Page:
The Russians did something to aggravate our politicians and so off we went to play out in the snow and cold. We had been out and about, all of us in the V Corp and probably 7th Army for several weeks already. I had spent most of my time with my home unit Division Artillery Headquarters Battery. Field work was hard under the best of circumstances and this was far from best. No shower for weeks on end. No clean clothes unless you were lucky enough to be back in barracks for a short time. No hot meals, if you got a meal, and many other uncomfortable things for weeks on end. It was cold, snow was heavy and a lot of it and we moved about way more frequently than any of us liked, but that was Army life.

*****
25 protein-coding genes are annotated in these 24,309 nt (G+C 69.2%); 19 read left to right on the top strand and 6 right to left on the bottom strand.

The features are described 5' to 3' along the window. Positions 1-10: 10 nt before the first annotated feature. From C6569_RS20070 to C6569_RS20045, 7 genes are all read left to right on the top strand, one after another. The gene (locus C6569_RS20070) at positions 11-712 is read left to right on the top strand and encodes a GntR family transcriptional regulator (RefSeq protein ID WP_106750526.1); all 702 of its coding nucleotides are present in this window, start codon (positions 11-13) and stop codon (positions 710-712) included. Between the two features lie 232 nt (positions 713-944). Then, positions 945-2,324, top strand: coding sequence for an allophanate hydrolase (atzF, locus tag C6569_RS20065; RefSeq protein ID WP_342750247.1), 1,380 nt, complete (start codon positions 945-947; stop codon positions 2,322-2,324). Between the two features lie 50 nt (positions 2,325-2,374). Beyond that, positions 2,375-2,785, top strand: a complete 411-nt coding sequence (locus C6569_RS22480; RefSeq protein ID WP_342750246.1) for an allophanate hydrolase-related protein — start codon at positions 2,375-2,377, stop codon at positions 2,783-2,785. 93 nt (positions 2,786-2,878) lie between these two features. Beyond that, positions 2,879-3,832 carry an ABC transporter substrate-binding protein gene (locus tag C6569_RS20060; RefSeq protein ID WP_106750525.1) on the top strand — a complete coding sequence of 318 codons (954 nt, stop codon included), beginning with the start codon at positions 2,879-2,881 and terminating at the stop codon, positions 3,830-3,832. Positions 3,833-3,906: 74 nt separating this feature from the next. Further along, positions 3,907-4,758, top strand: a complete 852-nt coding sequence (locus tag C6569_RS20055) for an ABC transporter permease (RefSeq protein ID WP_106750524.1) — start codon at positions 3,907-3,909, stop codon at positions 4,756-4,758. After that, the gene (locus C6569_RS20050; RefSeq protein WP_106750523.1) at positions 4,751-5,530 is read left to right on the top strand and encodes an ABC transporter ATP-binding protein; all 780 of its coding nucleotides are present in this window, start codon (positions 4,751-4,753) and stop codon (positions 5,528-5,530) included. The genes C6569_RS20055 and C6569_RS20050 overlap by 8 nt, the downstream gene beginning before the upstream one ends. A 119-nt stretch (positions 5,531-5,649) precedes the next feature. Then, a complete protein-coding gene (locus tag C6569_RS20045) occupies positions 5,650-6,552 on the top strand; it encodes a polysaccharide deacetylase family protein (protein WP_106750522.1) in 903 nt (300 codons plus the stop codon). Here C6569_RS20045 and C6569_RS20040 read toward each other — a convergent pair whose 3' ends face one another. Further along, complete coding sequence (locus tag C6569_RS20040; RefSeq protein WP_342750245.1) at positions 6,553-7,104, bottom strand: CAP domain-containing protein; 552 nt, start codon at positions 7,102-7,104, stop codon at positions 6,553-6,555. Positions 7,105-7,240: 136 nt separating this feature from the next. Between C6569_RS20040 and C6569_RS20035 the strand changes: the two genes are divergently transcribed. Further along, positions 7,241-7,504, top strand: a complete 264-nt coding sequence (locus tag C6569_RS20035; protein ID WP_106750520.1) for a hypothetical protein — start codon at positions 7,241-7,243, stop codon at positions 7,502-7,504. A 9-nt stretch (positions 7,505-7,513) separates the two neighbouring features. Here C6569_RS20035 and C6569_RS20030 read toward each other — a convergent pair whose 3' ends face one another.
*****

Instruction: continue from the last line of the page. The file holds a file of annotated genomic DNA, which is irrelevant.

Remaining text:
I was lucky I had my little hut that was to keep my radios dry, fairly warm and in that process keep the operator, me, dry and warm too. But I found by pooling several of our tent halves and going communal, things could be better. About seven of us got together and pooled all our tent halves and even some other clothing items to make a huge tent ceiling. We made a circle with the walls made of snow and a trench was dug around the outside to, if needed, run the water off and away from the home away from home. We took all the tent halves we had or could manage to procure and put them together in a large canvas roof. It worked well actually and we found we could take a 5-gallon oil can with the top cut off and filled with dirt soaked in gasoline or diesel oil and make a fairly good heat source out of it. Of course we needed a chimney so the lowest of the ranks involved “volunteered” his poncho which had a hole for your head in it for the center of our hooch and for our chimney made of old empty food cans with both ends cut out.